Huang et al. have recently published a propensity score-matched case-control study comparing LATG and OTG for Siewert type II and III esophagogastric junction carcinoma (11). In their single-center retrospective review, they have analyzed 171 patients undergoing LATG and 171 patients undergoing OTG using propensity score matching method. According to their study, decreases in the operative time, amount of blood loss, time to resumption of a semifluid diet, and length of hospital stay and an increased number of lymph nodes retrieved were observed in the LATG group compared with the OTG group. The authors concluded that LATG is associated with better short-term outcomes for Siewert type II and III AEG. In addition, a significantly higher 3-year overall survival rate (81.3% vs. 66.4%; P=0.011) and disease-free survival rate (77.5% vs. 63.8%; P=0.040) were observed for the Siewert type II AEG patients in the LATG group compared with those in the OTG group. The authors speculate that an increased number of retrieved lymph nodes led to better long-term survival for Siewert type II AEG patients.

This study was conducted by extraordinary expert surgeons who had experienced more than 500 laparoscopic gastrectomy; anastomotic leakage and stricture which are the most concerned problems in LATG occurred only in 2 of 171 patients (1.2%) and 1 of 171 patients (0.6%), respectively. According to their manuscript, they probably performed esophagojejunostomy using circular stapler. In the review of esophagojejunostomy after LATG by Umemura et al., incidence rates of anastomotic leakage and stricture using circular staplers were reported to be 4.7% and 8.3%, respectively (12). Their results of extremely low rates of anastomotic leakage and stricture would probably be made possible only by such an extraordinary surgeon.

Although there are some limitations in their study including selection bias, they demonstrated that not only the short-term outcomes but also the long-term outcomes including overall survival were better in the LATG group for Siewert type II AEG. Surprisingly, patients with Siewert type II AEG undergoing LATG gained about 15% increase of 3-year overall survival rate as compared with those undergoing OTG. Of course this may result from stage migration because the harvested lymph nodes in LATG group outnumbered those in OTG group, but it is meaningful that phase III randomized controlled trial would be conducted by expert surgeons to confirm this result.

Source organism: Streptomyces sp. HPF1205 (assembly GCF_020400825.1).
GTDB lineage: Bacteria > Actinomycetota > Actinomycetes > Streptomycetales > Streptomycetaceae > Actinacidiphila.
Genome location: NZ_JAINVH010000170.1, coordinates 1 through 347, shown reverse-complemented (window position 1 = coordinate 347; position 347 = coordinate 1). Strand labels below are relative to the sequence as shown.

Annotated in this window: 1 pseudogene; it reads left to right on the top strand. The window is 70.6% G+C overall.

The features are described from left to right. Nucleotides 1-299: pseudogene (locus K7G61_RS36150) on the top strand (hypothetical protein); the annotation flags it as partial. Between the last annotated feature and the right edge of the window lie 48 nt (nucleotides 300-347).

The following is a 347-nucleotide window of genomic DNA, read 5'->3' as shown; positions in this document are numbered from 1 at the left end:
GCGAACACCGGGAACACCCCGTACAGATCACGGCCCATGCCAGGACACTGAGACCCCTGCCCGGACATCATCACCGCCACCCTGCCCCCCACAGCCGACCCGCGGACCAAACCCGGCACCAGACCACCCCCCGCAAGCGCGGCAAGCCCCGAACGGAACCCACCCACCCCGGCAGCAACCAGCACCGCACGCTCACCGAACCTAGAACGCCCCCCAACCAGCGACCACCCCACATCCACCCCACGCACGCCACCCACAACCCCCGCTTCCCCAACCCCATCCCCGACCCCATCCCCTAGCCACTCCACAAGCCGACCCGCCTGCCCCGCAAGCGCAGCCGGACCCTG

On the other hand, whether total gastrectomy should be performed or not is still a controversial issue in Siewert type II AEG (13). In fact, dissection benefit of lymph nodes around the pylorus is reported to be quite small (14). The nation-wide study in Japan more recently revealed quite a little benefit in the dissection of these lymph nodes (15). It is true that performing LATG is inevitable when R0 resection could not achieved without resecting the whole stomach. But whenever we could reserve more than two thirds of the stomach, we should reserve the stomach as best we can to maintain the postoperative quality of life (QoL) of the patients (16).

The authors excluded patients undergoing neoadjuvant chemotherapy or chemoradiotherapy and unmentioned postoperative adjuvant chemotherapy in their manuscript. In the western countries, the survival benefit of perioperative chemotherapy or preoperative chemoradiotherapy was demonstrated and they are routinely performed for the treatment of AEG (17,18). Preoperative chemotherapy or chemoradiotherapy seems to be a promising strategy for AEG since it could shorten the resection length of the esophagus as well as control hematological metastasis which relatively frequently occurs in the AEG (19). In addition, by reducing the size of primary tumors, neoadjuvant chemotherapy or chemoradiotherapy enables the laparoscopic surgery easier to perform. Those are the reasons why the neoadjuvant therapy is a promising treatment strategy for Siewert type II or III AEG. We might need to conduct randomized controlled trials of the patients undergoing preoperative chemotherapy or chemoradiotherapy.


Acknowledgements

None.


Footnote

Conflicts of Interest: The authors have no conflicts of interest to declare.


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doi: 10.21037/ales.2017.11.04
Cite this article as: Hosoda K, Yamashita K, Watanabe M. Does laparoscopic-assisted surgery outperform open surgery for esophagogastric junction carcinoma? Ann Laparosc Endosc Surg 2017;2:168.